Biomedical devices have enabled a revolution in medicine. For instance, smart pills are being used to image the gastrointestinal tract, distributed sensors are being developed to map the function of the brain, and neural prostheses are being designed to help the visual, hearing, and motor impaired. As these devices become smaller, new approaches for the diagnosis and treatment of human diseases will continue to emerge. To enable such devices, we are interested in developing fundamental advances for the miniaturization of medical devices by integrating concepts from physics, biology and medicine into the design of integrated circuits and systems.
- Integrated circuits for medical electronics
- Design of circuit‐, system‐ and integration‐level techniques for diagnosis and treatment of disease
- Analog and mixed-signal integrated circuits
- Integration of ICs with advanced materials, devices, and biological and chemical sensors and actuators
- Fully wireless systems
- Miniature medical devices
- Sensing and actuation of biological media
- Localization of devices inside the body
- Health monitoring
- Neural interfaces
- Bidirectional interfaces (recording and stimulation) for neuroscience, neuroprosthetics and brain-machine interfaces (BMI)
- On-chip computation
- Close-loop systems
- ATOMS: Addressable Transmitters Operated as Magnetic Spins
Localization of microscale devices in vivo using a novel microscale integrated circuit capable of mimicking the physical principles of nuclear magnetic resonance. ATOMS devices communicate via RF signals at magnetic-field dependent frequencies. Analogous
to the behavior of nuclear spins, these devices encode their location in space by shifting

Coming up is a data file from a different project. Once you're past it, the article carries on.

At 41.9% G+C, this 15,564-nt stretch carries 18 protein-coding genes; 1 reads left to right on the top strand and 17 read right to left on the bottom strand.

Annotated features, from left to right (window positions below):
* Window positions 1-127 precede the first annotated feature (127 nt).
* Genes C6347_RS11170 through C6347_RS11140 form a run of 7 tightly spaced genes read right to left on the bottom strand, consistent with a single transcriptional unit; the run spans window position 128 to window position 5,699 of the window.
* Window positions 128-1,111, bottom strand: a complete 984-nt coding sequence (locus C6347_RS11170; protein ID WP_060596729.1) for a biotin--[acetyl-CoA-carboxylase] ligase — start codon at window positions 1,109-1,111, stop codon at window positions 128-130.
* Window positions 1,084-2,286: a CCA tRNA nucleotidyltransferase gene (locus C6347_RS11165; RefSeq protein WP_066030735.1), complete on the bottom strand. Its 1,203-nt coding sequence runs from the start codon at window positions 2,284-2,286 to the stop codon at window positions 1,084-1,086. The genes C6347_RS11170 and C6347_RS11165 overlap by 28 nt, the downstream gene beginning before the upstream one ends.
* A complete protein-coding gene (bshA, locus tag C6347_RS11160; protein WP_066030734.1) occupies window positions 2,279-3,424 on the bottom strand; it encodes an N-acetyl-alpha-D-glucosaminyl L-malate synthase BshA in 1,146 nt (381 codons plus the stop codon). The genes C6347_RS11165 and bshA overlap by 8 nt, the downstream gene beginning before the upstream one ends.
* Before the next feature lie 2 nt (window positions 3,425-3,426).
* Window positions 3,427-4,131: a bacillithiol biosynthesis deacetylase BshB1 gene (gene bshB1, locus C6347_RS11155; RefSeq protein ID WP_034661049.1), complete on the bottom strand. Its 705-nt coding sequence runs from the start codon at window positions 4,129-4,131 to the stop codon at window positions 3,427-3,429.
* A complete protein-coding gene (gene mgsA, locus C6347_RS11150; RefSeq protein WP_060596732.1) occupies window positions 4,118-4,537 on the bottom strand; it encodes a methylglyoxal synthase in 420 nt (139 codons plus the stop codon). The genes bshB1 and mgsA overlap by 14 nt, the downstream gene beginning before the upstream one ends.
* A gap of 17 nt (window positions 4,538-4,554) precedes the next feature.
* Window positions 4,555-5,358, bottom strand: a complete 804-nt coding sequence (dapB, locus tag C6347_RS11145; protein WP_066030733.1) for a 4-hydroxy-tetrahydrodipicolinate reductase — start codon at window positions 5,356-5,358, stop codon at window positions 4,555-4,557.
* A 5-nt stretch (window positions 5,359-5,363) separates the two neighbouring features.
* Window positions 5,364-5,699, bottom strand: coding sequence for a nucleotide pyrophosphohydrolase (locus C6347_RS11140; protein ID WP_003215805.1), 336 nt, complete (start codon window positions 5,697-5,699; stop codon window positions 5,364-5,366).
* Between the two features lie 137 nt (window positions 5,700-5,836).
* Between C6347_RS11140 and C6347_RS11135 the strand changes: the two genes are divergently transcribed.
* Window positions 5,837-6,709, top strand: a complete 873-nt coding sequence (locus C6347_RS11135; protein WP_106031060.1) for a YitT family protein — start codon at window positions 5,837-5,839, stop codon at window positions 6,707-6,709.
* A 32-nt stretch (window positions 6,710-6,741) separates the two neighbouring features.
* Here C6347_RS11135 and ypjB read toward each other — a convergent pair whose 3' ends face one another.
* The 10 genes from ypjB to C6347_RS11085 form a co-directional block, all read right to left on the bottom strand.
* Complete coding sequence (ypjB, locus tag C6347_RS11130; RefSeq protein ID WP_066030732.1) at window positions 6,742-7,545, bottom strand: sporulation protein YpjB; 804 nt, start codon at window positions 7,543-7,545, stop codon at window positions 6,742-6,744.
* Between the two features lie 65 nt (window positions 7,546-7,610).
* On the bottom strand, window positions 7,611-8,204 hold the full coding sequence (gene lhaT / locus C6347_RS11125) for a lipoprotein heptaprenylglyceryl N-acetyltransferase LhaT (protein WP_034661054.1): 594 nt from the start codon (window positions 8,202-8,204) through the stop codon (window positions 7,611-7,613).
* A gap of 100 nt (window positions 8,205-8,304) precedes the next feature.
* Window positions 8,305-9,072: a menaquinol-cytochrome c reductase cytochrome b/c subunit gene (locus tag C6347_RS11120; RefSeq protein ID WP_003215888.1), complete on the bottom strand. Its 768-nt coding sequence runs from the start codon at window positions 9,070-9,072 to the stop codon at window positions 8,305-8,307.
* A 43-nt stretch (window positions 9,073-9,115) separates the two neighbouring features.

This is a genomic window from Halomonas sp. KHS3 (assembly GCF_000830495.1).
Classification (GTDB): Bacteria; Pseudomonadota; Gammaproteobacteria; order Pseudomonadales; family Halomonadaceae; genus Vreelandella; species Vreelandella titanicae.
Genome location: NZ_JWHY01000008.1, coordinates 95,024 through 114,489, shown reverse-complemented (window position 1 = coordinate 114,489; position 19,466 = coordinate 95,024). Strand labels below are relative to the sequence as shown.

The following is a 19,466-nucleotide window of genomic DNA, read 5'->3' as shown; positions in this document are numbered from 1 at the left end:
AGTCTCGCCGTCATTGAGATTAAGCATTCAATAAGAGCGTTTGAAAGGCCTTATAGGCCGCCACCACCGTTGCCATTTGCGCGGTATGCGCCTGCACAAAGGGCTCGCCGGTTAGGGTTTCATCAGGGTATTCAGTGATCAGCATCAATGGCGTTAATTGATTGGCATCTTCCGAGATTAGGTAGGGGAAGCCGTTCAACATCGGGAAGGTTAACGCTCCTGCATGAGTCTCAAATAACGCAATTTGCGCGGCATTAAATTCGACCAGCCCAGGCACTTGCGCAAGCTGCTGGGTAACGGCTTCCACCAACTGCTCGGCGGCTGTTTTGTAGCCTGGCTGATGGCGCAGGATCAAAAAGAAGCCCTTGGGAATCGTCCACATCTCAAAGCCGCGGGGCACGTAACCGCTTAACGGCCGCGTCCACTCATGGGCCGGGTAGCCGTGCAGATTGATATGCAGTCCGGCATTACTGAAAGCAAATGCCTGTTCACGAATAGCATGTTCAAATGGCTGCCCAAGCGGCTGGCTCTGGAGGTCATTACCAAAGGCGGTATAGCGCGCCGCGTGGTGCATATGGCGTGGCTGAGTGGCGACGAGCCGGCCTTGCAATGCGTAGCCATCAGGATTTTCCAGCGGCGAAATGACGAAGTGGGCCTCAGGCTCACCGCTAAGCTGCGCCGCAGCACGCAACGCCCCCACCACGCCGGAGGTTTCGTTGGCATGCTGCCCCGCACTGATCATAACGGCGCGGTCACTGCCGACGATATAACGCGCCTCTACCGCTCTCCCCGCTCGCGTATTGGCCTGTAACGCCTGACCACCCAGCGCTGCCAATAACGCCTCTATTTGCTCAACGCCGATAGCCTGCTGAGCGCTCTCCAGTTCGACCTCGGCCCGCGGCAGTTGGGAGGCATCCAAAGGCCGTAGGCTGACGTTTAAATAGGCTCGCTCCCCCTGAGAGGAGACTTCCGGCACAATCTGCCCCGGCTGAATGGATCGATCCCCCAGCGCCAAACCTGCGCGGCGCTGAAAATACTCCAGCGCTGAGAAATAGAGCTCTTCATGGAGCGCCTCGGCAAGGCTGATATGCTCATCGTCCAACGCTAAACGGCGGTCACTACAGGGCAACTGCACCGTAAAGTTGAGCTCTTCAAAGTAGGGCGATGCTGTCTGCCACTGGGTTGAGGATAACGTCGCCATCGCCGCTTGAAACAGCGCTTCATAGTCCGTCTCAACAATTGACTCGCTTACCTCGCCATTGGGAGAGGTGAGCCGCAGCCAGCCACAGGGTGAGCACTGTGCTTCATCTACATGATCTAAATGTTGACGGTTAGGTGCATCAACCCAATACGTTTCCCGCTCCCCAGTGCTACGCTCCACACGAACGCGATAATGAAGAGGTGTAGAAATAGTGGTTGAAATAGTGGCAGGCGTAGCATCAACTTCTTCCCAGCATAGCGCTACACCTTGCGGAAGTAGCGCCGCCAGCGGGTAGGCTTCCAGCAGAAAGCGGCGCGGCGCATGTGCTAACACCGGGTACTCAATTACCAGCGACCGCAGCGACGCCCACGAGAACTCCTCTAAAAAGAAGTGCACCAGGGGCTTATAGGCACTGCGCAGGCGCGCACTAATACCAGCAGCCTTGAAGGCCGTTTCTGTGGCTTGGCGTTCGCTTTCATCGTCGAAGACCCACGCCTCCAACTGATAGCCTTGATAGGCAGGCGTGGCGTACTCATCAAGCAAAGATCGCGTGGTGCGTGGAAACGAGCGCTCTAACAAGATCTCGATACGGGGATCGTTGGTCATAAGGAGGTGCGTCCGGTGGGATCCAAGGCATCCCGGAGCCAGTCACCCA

their output frequency in proportion to the local magnetic field, and thus allow the use of external field gradients to precisely determine their location from their signal’s frequency. This technology is inherently robust to tissue properties, scalable to multiple devices, and suitable for the development of microscale devices to monitor and treat disease. In collaboration with Prof. Mikhail Shapiro.
- Minimally-Invasive Biological Interfaces
Study of techniques, approaches and opportunities for integrated circuits in biological interfaces using biophysical methods such as magnetic resonance, ultrasound and infrared light.
Study of novel circuit and systems techniques for sensing and actuation of biological function using ATOMS
- Wireless Implantable BioSensors
Design of high-sensitivity, high-dynamic range, and low-power micro-scale electrochemical sensors for measurement of different biomarkers such as glucose, proteins, enzymes and ions. In collaboration with Prof. Axel Scherer.
Most progressive vision loss occurs when the first layer of the retina (the photoreceptors) is damaged. Retinal prostheses aim to restore vision by bypassing the damaged photoreceptors and directly stimulating the remaining healthy neurons. Our approach uses highly scaled technologies to reduce area and power, and to support hundreds of channels for fully intraocular implants.
- Circuit Techniques for Biomedical Implants
Development of novel circuit techniques for the design of biomedical devices in highly-scaled technologies.